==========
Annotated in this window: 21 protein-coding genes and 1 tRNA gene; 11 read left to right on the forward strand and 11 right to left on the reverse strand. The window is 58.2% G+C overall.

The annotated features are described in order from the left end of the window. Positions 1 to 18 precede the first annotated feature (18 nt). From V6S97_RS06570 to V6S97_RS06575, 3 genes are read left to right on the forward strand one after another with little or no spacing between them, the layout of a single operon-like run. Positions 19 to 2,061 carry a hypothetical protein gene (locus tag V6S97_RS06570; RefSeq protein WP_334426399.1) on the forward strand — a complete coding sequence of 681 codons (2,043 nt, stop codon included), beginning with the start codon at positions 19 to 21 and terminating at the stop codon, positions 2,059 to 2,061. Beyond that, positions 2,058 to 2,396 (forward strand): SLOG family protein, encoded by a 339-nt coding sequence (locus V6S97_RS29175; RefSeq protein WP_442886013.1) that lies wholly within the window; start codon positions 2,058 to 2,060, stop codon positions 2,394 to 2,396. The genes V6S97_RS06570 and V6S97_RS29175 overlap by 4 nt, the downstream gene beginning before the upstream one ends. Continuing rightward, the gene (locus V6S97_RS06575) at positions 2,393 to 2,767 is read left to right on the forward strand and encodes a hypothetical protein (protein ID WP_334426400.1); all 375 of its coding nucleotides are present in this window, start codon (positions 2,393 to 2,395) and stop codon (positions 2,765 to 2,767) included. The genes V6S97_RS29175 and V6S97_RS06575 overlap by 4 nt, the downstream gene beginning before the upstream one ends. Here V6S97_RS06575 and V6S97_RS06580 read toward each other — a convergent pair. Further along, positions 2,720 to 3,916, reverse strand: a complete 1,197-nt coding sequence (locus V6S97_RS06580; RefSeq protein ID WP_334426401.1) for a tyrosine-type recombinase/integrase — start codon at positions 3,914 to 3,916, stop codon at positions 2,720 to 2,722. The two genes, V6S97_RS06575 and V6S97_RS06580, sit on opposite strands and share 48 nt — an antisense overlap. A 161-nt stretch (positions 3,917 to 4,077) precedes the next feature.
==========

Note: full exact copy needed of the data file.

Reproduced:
Annotated in this window: 21 protein-coding genes and 1 tRNA gene; 11 read left to right on the forward strand and 11 right to left on the reverse strand. The window is 58.2% G+C overall.

The annotated features are described in order from the left end of the window. Positions 1 to 18 precede the first annotated feature (18 nt). From V6S97_RS06570 to V6S97_RS06575, 3 genes are read left to right on the forward strand one after another with little or no spacing between them, the layout of a single operon-like run. Positions 19 to 2,061 carry a hypothetical protein gene (locus tag V6S97_RS06570; RefSeq protein WP_334426399.1) on the forward strand — a complete coding sequence of 681 codons (2,043 nt, stop codon included), beginning with the start codon at positions 19 to 21 and terminating at the stop codon, positions 2,059 to 2,061. Beyond that, positions 2,058 to 2,396 (forward strand): SLOG family protein, encoded by a 339-nt coding sequence (locus V6S97_RS29175; RefSeq protein WP_442886013.1) that lies wholly within the window; start codon positions 2,058 to 2,060, stop codon positions 2,394 to 2,396. The genes V6S97_RS06570 and V6S97_RS29175 overlap by 4 nt, the downstream gene beginning before the upstream one ends. Continuing rightward, the gene (locus V6S97_RS06575) at positions 2,393 to 2,767 is read left to right on the forward strand and encodes a hypothetical protein (protein ID WP_334426400.1); all 375 of its coding nucleotides are present in this window, start codon (positions 2,393 to 2,395) and stop codon (positions 2,765 to 2,767) included. The genes V6S97_RS29175 and V6S97_RS06575 overlap by 4 nt, the downstream gene beginning before the upstream one ends. Here V6S97_RS06575 and V6S97_RS06580 read toward each other — a convergent pair. Further along, positions 2,720 to 3,916, reverse strand: a complete 1,197-nt coding sequence (locus V6S97_RS06580; RefSeq protein ID WP_334426401.1) for a tyrosine-type recombinase/integrase — start codon at positions 3,914 to 3,916, stop codon at positions 2,720 to 2,722. The two genes, V6S97_RS06575 and V6S97_RS06580, sit on opposite strands and share 48 nt — an antisense overlap. A 161-nt stretch (positions 3,917 to 4,077) precedes the next feature.